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California Sports Betting

Updated: April 23, 2021

Despite being the United States’ most populous state with nearly 40 million residents, sports betting in California has yet to be approved since PASPA was overturned two years ago.

The Professional and Amateur Sports Protection Act (PASPA) was overturned on May 14, 2018. As a result, each US state is permitted to propose and create their own laws and regulations for sports betting.

Currently, gambling in California is limited to tribal casinos, card rooms, the state lottery, charitable gaming, parimutuel wagering on horse racing, and daily fantasy sports. Luckily for Californian sports bettors, their neighboring states, Nevada and Oregon, offer legal sports betting.

Right now, even legalizing online poker has faced pushback with multiple failed bills and no agreement between California gaming stakeholders.

That being said, efforts to regulate sports wagering in California are active. Tribes in California have expressed their desire to be the sole sports betting provider. Until the COVID-19 pandemic, they had gathered nearly 1 million signatures in an effort to make the ballot in November 2020.

As an advocate of sports betting at both tribal casinos and commercial sportsbooks, state senator Bill Dodd sponsored a bill to regulate online and mobile sports gambling in 2020. However, it too has been stalled because of coronavirus.

Though there is adamant support of regulated sports betting in California, online and mobile gambling continues to be the root issue; tribal casinos insist online gambling can act as a gateway for underage gambling.

When Will Online Sports Betting Be Legal in California?

It’s estimated that Californians currently gamble $10 million per year illegally already. With the state facing an estimated $54 billion deficit and sports wagering anticipated to bring in between $500-700 million in state taxes annually, there is a considerable push to see sports betting legalized in the Golden State.

Should the current joint bill between the House Assembly and Senate pass, it would allow horse racing tracks as well as tribal casinos to offer sports betting. Tribal casinos would also be able to offer table games like craps and roulette, though California card rooms would not be allowed to offer sports wagering.

And herein lies a problem. Tribal casinos believe the player-banked card rooms (think blackjack, three-card poker, baccarat, and pai gow) should be illegal, as the games violate their exclusive rights to host such games.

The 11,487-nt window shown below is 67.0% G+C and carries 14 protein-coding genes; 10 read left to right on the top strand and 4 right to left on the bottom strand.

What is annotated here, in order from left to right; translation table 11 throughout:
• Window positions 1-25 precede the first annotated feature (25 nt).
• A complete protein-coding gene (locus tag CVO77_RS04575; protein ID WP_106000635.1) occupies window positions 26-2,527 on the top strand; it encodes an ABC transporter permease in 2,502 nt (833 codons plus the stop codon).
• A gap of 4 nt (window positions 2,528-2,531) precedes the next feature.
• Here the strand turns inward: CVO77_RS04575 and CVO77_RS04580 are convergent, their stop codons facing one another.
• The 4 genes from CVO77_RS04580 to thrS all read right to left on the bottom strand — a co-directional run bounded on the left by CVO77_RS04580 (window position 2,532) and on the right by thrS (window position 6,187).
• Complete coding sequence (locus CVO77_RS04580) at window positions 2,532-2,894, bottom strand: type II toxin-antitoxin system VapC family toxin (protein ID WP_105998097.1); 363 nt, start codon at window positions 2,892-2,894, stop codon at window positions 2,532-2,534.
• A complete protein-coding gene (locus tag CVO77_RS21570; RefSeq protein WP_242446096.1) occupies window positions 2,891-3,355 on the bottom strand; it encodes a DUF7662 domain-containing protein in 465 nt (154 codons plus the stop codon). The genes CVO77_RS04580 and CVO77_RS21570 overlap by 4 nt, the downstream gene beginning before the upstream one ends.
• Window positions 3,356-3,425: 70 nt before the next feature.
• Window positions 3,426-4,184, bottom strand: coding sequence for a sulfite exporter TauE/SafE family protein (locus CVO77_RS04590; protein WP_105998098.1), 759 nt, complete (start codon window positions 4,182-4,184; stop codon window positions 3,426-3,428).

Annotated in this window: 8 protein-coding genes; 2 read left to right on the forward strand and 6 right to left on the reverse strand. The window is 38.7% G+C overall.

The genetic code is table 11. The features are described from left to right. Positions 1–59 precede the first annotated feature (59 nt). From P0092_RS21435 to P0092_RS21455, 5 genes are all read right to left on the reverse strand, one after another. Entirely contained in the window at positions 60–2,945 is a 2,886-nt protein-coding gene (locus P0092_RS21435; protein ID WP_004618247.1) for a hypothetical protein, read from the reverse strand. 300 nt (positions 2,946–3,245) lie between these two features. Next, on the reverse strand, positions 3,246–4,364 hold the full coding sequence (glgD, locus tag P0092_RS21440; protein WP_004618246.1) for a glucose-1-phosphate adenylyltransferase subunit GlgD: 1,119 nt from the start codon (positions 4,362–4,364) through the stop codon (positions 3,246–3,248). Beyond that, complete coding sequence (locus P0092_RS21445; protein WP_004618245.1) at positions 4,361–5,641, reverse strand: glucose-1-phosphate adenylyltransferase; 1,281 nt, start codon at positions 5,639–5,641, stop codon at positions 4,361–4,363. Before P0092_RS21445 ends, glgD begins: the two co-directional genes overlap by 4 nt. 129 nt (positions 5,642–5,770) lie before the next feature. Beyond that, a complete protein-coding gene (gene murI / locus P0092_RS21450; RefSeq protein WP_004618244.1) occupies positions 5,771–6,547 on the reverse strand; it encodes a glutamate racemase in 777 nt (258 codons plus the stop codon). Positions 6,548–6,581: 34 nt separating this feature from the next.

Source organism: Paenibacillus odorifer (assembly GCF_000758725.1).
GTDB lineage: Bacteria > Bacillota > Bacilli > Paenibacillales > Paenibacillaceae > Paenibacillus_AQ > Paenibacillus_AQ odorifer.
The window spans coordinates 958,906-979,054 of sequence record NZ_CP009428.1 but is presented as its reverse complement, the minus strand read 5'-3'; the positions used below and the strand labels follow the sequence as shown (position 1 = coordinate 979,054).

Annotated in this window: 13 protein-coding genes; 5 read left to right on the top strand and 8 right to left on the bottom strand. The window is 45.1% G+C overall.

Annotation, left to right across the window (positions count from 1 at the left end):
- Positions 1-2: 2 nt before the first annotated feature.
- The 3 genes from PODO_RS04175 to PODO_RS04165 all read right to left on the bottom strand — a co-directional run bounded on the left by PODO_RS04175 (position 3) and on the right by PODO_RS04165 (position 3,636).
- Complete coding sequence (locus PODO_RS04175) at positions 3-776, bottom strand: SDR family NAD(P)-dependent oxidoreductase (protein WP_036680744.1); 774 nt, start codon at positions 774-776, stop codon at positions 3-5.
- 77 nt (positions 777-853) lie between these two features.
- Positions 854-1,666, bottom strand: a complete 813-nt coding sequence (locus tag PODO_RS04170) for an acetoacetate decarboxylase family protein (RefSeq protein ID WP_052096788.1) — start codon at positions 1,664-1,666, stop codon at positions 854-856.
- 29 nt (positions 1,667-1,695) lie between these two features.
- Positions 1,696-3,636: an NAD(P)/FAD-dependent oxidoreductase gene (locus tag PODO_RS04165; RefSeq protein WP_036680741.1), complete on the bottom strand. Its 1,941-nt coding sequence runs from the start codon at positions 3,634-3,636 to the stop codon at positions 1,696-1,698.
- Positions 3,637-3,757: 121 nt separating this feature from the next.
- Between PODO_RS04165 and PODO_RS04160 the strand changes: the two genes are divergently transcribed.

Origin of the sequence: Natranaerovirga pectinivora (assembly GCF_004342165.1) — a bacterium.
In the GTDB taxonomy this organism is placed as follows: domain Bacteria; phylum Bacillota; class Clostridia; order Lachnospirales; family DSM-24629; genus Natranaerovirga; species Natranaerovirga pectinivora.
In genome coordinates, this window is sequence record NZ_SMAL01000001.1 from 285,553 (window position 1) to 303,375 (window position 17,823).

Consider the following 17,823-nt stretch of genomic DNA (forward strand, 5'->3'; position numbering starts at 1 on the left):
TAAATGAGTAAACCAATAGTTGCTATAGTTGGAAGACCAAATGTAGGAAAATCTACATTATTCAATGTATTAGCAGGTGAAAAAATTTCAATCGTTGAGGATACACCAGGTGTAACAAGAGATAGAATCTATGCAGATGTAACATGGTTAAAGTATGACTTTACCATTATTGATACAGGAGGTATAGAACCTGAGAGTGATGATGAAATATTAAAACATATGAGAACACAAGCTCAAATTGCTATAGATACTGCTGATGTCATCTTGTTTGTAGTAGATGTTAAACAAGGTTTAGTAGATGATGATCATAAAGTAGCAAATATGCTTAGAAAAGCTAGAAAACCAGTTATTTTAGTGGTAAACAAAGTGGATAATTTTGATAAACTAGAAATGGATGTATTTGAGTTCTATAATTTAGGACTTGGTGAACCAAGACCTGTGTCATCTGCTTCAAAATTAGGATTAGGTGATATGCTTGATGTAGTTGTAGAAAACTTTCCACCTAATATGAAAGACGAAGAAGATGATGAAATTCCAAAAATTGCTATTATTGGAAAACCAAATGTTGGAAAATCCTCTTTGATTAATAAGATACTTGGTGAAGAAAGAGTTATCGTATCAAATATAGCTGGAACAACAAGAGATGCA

However, card rooms have evaded these laws by hiring third-party dealers to run the games, a move that has proved acceptable in California. The Yocha Dehe tribe in particular has taken great exception to this and even filed a lawsuit in 2019, which was later dismissed.

The passing of this new bill would give tribal casinos the right to offer sports betting and table games, but also take away their right to sue card rooms.

As recently as June 9, amendments were made to the bill SCA 6 by Dodd to try to appease the tribes by putting some limits and restrictions on the cardrooms going forward. The amendments were not greeted with enthusiasm by the cardrooms, though they were open to further discussion in order to push the bill forward. The tribes, however, did not feel amendments were nearly enough.

Tribes were also concerned that mobile wagering would infringe on their current brick-and-mortar casinos. As such, an amendment was put forth to gradually roll out online sports betting all the way into 2023. Not great news for Californians hoping to have online sports betting from the phones anytime soon.

The other hurdle is that should the bill pass, it is still a constitutional amendment which will need to win a two-thirds majority vote in the House Assembly and Senate. From there, it will need to go to the voters and pass as a proposition on the ballet, which would likely be in November.

While legalized wagering in California still has many steps ahead of it, the possible tax windfall is likely too large to pass up for much longer. With 19 professional sports teams in the state, the appetite for sports betting would likely be large. While it’s unlike to happen in 2020, don’t be surprised to see a form of at least in-person sports betting legalized sometime in 2021.

California Sports Betting FAQs

Can you bet on sports in California?

Despite being the most populous state in California, sports betting is still currently illegal in California.

Is California still in a deficit?

California is suffering with a $54.3 billion deficit with the coronavirus devastating the nation’s economy. The deficit is the worst California has faced since the Great Recession.

Is DraftKings Sportsbook legal in California?

DraftKings’ daily fantasy sports games are legal for Californians to participate in.